A recent strategy update saw Macquarie's Model Portfolio adding exposure to resources and reducing exposure to international earners on the ASX. Little doubt the currency has something to do with this, though the analysts also cite concern for further valuation compression.
Added exposures include South32 ((S32)), Northern Star ((NST)), Newcrest Mining ((NCM)), Pilbara Minerals ((PLS)) and BHP Group ((BHP)), while Mineral Resources ((MIN)) has been sold.
Removed exposures include QBE Insurance ((QBE)), Amcor ((AMC)), Cochlear ((COH)), Janus Henderson ((JHG)) -this will hurt following the public offer by Perpetual ((PPT)) on Monday- and ResMed ((RMD)).
Reduced exposures include Aristocrat Leisure ((ALL)), Computershare ((CPU)), James Hardie ((JHX)), and Ramsay Health Care ((RHC)).
Macquarie did feel the need to strengthen its defense through GPT ((GPT)) and Goodman Group ((GMG)), as well as CSL ((CSL)) and Steadfast Group ((SDF)).
A recent Goldman Sachs report on the 'Race for the New Digital Consumer' has offered the broker an opportunity to reiterate its preference for Endeavour Group ((EDV)) and Woolworths ((WOW)) among consumer-related companies on the ASX, alongside Harvey Norman ((HVN)).
Goldman Sachs currently has Sell ratings for Wesfarmers ((WES)) and JB Hi-Fi ((JBH)).
Barrenjoey has adopted the view food inflation will stick around for longer in Australia and this will be to the benefit of supermarket operators.
Barrenjoey's sector preference lays with Metcash ((MTS)), followed by Woolworths, then Coles ((COL)).
Software enthusiasts at Shaw and Partners have chosen Whispir ((WSP)), Gentrack Group ((GTK)), Keypath Education International ((KED)), Elmo Software ((ELO)), and ReadyTech Holdings as their most favoured picks in the sector locally.
Stockbroker Morgans has added three stocks to its extensive list of Best Ideas for the ASX; Super Retail Group, Panoramic Resources ((PAN)), and Bank of Queensland ((BOQ)).
All-Weathers: Steadfast Group
Drawing parallels from international research, insurance brokers should be ideally placed to perform as All-Weather Stocks given insurance companies carry all the risk, but insurance policies are bought regardless of economic conditions.
As such, the sector locally has been on my radar for quite a while now, in particular Steadfast Group ((SDF)), which is the premium-rated market leader domestically.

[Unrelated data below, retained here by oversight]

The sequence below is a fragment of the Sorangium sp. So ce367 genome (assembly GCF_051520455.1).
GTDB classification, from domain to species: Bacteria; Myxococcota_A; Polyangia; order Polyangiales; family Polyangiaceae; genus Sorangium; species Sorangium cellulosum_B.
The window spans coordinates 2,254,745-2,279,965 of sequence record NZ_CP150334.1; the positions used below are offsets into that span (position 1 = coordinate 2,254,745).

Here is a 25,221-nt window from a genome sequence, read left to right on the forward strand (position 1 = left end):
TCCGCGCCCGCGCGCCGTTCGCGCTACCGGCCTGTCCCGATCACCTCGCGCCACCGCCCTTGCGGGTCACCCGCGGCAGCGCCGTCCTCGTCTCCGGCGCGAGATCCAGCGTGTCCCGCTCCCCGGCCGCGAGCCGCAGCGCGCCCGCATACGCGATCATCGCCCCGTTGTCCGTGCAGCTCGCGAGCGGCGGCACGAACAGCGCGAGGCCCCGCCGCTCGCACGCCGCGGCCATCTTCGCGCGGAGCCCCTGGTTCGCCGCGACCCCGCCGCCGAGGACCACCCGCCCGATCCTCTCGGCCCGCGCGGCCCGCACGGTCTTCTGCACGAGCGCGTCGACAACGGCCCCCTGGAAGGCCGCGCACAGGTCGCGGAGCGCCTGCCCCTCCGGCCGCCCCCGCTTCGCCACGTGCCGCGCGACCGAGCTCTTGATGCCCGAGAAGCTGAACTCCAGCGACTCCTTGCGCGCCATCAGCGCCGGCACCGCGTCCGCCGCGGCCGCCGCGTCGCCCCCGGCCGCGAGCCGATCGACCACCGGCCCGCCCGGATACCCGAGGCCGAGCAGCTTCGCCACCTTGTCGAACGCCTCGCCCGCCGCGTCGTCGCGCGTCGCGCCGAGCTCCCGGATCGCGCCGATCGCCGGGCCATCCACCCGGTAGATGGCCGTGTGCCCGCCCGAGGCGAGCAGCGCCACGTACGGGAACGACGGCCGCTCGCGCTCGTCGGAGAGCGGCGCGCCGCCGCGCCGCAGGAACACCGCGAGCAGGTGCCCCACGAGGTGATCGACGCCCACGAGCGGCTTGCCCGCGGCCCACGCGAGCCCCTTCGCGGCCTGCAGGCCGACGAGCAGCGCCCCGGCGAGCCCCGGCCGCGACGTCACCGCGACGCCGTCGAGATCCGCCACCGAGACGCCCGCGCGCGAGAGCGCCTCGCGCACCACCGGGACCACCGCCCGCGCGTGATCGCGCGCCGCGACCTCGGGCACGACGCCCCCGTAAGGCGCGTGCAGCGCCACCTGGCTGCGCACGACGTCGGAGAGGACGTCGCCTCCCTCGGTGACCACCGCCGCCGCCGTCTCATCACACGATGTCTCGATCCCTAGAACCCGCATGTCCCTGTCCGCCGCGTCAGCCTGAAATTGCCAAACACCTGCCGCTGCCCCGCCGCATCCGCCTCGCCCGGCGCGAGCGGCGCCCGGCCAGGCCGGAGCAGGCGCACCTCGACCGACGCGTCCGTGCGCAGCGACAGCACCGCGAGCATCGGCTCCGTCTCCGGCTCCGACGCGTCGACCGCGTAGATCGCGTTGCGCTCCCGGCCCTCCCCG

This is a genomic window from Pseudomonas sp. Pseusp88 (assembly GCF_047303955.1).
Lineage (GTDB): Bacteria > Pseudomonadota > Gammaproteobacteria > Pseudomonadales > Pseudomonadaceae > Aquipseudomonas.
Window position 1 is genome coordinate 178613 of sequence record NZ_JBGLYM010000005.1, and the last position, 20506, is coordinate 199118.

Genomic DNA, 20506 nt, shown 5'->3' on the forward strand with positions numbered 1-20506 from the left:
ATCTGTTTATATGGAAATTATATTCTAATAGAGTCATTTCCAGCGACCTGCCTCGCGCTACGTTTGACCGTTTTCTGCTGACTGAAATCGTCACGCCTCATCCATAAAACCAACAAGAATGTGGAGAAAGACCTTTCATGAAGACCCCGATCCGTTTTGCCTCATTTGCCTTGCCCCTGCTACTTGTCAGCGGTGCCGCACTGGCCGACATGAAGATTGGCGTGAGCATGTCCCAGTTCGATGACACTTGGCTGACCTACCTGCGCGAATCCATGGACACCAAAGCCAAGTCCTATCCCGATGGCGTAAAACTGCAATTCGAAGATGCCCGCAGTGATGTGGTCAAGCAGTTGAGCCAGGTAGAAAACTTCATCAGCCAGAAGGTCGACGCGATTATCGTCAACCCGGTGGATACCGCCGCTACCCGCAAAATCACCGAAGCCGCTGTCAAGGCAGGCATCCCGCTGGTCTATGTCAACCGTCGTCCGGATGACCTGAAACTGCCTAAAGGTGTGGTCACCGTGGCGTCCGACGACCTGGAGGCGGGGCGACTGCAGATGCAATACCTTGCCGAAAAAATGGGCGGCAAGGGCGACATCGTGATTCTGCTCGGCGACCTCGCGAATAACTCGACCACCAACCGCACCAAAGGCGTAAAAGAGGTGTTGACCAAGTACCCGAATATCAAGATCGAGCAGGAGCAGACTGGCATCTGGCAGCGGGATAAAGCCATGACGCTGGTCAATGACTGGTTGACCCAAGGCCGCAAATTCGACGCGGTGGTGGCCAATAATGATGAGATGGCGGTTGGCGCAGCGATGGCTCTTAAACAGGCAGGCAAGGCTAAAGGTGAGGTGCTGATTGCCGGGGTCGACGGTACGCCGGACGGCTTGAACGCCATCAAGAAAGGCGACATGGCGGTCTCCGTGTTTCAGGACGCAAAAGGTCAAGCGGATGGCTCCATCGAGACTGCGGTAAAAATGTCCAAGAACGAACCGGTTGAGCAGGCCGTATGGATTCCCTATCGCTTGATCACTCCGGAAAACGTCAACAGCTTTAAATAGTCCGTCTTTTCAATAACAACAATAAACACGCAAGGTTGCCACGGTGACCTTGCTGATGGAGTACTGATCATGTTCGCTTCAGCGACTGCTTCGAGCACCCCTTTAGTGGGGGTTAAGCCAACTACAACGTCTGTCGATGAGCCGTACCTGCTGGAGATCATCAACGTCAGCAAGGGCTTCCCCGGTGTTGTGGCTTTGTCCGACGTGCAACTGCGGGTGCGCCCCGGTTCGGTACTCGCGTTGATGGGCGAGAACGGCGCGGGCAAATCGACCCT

When looking at the financial metrics of the years past, nothing spectacular stands-out and many a financial metric looks quite modest. But maybe the secret ingredient lays with the abundance in cash generation and thus shareholders dividends are constantly on the increase.
With a market capitalisation of no more than $4.5bn (approx) Steadfast Group remains a relative minnow, and this brings with it the risks usually attached to investing in small cap stocks. But Steadfast is multiple times larger than its two listed peers on the ASX, and one look at the share price graph since 2013 shows a gradually up-trending pattern, typical for All-Weather Performers that seldom shoot out the lights.
Starting this week, Steadfast Group is now part of my selection of Potential All-Weather Performers, see dedicated section on the website (paying subscribers only).
Adding to the attraction is the fact insurance brokers should, all else remaining equal, be beneficiaries of higher interest rates as they generate income on corporate cash as well as on cash held in trust.
At The AIA Conference
It had been a story of delay after delay since covid-19 entered Australia in 2020, but last week the Australian Investors Association (AIA) finally ran its annual conference on the Gold Coast.
This used to be the largest gathering of investors in the country and last week the scars from covid were omnipresent. Your editor was one of more than 40 presenters and live panel participants, but alas, no recordings are publicly available post event.
The slides used for my presentation, in Powerpoint, have been uploaded on the website and can be accessed via Special Reports (scroll down).
Direct link: https://www.fnarena.com/index.php/analysis-data/special-reports/
Presentations in April
For the first time in a long while I will be presenting live on stage for members and guests of the Australian Shareholders Association (ASA) in Sydney on the morning of Thursday, April 21st.
Later this month, on April 27th, I will be presenting online via Zoom to the members of U3A in Toowoomba.
On current scheduling I will be making my next appearance on AusbizTV, The Call, midday-1pm on Tuesday, 26th April.